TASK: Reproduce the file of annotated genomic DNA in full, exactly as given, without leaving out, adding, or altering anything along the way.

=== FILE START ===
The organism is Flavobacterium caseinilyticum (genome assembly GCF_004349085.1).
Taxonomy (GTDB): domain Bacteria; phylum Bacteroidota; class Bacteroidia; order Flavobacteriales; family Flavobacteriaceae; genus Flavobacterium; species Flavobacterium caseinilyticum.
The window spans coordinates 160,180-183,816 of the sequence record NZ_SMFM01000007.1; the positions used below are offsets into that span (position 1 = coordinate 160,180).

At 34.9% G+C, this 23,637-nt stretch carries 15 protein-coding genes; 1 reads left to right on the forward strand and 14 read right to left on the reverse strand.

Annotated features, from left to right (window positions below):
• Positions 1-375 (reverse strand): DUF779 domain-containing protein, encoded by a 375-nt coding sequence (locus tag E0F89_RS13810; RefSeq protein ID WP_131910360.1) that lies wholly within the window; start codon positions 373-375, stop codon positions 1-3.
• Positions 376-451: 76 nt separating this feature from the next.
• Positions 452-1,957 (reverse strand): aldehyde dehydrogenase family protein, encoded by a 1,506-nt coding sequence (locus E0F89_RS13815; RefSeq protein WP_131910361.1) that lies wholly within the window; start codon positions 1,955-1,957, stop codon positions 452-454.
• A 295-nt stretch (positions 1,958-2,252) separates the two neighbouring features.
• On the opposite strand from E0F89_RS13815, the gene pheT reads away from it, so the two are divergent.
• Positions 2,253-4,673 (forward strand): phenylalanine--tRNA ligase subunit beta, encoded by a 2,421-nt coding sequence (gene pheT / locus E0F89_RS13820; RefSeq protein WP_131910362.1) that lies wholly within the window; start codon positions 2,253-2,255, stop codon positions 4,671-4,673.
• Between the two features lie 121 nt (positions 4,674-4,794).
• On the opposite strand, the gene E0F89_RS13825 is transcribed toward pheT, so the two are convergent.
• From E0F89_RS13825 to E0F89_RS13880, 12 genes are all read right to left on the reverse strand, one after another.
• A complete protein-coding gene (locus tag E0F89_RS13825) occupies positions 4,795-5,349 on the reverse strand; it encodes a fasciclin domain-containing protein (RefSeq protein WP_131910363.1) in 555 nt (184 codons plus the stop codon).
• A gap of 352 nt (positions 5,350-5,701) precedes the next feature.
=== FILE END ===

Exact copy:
The organism is Flavobacterium caseinilyticum (genome assembly GCF_004349085.1).
Taxonomy (GTDB): domain Bacteria; phylum Bacteroidota; class Bacteroidia; order Flavobacteriales; family Flavobacteriaceae; genus Flavobacterium; species Flavobacterium caseinilyticum.
The window spans coordinates 160,180-183,816 of the sequence record NZ_SMFM01000007.1; the positions used below are offsets into that span (position 1 = coordinate 160,180).

At 34.9% G+C, this 23,637-nt stretch carries 15 protein-coding genes; 1 reads left to right on the forward strand and 14 read right to left on the reverse strand.

Annotated features, from left to right (window positions below):
• Positions 1-375 (reverse strand): DUF779 domain-containing protein, encoded by a 375-nt coding sequence (locus tag E0F89_RS13810; RefSeq protein ID WP_131910360.1) that lies wholly within the window; start codon positions 373-375, stop codon positions 1-3.
• Positions 376-451: 76 nt separating this feature from the next.
• Positions 452-1,957 (reverse strand): aldehyde dehydrogenase family protein, encoded by a 1,506-nt coding sequence (locus E0F89_RS13815; RefSeq protein WP_131910361.1) that lies wholly within the window; start codon positions 1,955-1,957, stop codon positions 452-454.
• A 295-nt stretch (positions 1,958-2,252) separates the two neighbouring features.
• On the opposite strand from E0F89_RS13815, the gene pheT reads away from it, so the two are divergent.
• Positions 2,253-4,673 (forward strand): phenylalanine--tRNA ligase subunit beta, encoded by a 2,421-nt coding sequence (gene pheT / locus E0F89_RS13820; RefSeq protein WP_131910362.1) that lies wholly within the window; start codon positions 2,253-2,255, stop codon positions 4,671-4,673.
• Between the two features lie 121 nt (positions 4,674-4,794).
• On the opposite strand, the gene E0F89_RS13825 is transcribed toward pheT, so the two are convergent.
• From E0F89_RS13825 to E0F89_RS13880, 12 genes are all read right to left on the reverse strand, one after another.
• A complete protein-coding gene (locus tag E0F89_RS13825) occupies positions 4,795-5,349 on the reverse strand; it encodes a fasciclin domain-containing protein (RefSeq protein WP_131910363.1) in 555 nt (184 codons plus the stop codon).
• A gap of 352 nt (positions 5,350-5,701) precedes the next feature.